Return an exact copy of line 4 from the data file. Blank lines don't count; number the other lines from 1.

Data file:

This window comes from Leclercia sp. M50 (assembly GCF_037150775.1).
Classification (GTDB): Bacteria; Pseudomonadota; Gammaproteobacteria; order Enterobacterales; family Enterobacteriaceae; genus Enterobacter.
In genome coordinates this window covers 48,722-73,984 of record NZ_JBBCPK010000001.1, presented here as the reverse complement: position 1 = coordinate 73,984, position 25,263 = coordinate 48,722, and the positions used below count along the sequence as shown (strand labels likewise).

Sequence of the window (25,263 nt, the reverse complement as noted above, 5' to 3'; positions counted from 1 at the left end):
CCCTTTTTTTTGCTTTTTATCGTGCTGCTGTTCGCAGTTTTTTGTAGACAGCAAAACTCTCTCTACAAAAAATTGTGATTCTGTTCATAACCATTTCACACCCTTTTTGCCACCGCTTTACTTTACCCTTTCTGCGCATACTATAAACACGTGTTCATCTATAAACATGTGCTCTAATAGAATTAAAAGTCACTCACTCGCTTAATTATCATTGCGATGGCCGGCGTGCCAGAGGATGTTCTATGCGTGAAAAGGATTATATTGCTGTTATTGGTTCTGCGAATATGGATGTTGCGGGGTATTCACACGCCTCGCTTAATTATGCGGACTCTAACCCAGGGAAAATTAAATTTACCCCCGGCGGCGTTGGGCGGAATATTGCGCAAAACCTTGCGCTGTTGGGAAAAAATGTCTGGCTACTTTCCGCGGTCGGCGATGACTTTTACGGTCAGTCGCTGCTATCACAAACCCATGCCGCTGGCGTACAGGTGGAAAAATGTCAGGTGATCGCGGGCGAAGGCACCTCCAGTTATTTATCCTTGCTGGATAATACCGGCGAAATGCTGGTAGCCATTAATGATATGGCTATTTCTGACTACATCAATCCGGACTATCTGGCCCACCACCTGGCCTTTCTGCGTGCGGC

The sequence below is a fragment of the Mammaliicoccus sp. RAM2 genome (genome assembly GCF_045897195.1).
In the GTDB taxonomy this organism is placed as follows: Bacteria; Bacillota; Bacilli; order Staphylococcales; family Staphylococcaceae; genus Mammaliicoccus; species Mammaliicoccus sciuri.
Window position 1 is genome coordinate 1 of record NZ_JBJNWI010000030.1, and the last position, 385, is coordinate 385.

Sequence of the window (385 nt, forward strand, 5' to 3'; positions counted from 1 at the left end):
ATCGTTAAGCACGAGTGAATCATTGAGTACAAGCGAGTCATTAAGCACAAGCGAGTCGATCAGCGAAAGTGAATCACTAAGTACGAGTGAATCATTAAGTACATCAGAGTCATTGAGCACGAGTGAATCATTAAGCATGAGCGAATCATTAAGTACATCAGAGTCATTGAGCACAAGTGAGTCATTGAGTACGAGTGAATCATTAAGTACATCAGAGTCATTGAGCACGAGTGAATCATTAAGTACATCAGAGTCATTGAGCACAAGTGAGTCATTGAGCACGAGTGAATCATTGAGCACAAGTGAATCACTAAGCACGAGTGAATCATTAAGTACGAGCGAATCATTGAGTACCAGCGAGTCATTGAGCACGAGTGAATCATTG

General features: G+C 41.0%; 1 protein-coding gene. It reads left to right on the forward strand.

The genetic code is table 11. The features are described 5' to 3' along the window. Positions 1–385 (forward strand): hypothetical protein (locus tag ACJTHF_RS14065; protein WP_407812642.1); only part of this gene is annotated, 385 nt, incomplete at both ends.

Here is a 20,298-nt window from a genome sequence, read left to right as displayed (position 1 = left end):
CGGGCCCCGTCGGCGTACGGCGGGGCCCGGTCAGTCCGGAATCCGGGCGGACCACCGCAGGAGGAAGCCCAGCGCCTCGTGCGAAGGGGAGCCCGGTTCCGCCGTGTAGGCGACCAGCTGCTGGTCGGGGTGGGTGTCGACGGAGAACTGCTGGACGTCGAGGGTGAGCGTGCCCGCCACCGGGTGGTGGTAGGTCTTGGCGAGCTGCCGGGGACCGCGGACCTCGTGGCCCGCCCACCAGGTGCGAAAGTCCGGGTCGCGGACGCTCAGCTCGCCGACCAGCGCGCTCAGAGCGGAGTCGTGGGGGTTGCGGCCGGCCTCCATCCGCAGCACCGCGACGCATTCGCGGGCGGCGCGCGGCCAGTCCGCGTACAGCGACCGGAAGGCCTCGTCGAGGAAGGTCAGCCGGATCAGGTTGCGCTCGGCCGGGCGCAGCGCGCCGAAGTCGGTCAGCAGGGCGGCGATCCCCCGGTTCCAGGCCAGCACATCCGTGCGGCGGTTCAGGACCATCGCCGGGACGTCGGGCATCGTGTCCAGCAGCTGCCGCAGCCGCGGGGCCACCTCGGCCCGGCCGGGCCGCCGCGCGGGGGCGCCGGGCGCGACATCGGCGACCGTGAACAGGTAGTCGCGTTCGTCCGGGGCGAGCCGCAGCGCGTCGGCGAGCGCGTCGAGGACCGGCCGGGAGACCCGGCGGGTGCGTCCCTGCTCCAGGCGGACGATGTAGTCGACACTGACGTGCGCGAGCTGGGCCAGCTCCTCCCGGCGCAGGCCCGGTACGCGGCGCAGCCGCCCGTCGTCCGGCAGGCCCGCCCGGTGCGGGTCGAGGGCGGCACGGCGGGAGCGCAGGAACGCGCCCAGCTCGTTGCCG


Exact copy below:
Sequence of the window (25,263 nt, the reverse complement as noted above, 5' to 3'; positions counted from 1 at the left end):